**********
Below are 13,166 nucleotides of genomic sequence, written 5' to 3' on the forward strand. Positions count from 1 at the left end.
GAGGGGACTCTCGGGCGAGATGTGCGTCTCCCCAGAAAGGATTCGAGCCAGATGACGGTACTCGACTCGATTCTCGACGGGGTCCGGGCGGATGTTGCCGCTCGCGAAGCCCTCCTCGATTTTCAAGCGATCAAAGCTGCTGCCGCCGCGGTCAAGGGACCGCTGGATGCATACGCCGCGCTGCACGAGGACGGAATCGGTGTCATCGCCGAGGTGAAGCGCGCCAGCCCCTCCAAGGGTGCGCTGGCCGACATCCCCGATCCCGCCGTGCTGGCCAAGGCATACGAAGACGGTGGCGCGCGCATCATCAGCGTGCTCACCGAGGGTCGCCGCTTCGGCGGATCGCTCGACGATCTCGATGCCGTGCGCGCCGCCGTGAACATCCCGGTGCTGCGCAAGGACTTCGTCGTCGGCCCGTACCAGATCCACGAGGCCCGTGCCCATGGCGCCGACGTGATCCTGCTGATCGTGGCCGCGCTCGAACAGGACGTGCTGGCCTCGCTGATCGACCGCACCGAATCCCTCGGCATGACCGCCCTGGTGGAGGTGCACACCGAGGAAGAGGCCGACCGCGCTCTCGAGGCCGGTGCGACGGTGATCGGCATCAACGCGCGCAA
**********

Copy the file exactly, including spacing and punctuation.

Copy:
Below are 13,166 nucleotides of genomic sequence, written 5' to 3' on the forward strand. Positions count from 1 at the left end.
GAGGGGACTCTCGGGCGAGATGTGCGTCTCCCCAGAAAGGATTCGAGCCAGATGACGGTACTCGACTCGATTCTCGACGGGGTCCGGGCGGATGTTGCCGCTCGCGAAGCCCTCCTCGATTTTCAAGCGATCAAAGCTGCTGCCGCCGCGGTCAAGGGACCGCTGGATGCATACGCCGCGCTGCACGAGGACGGAATCGGTGTCATCGCCGAGGTGAAGCGCGCCAGCCCCTCCAAGGGTGCGCTGGCCGACATCCCCGATCCCGCCGTGCTGGCCAAGGCATACGAAGACGGTGGCGCGCGCATCATCAGCGTGCTCACCGAGGGTCGCCGCTTCGGCGGATCGCTCGACGATCTCGATGCCGTGCGCGCCGCCGTGAACATCCCGGTGCTGCGCAAGGACTTCGTCGTCGGCCCGTACCAGATCCACGAGGCCCGTGCCCATGGCGCCGACGTGATCCTGCTGATCGTGGCCGCGCTCGAACAGGACGTGCTGGCCTCGCTGATCGACCGCACCGAATCCCTCGGCATGACCGCCCTGGTGGAGGTGCACACCGAGGAAGAGGCCGACCGCGCTCTCGAGGCCGGTGCGACGGTGATCGGCATCAACGCGCGCAA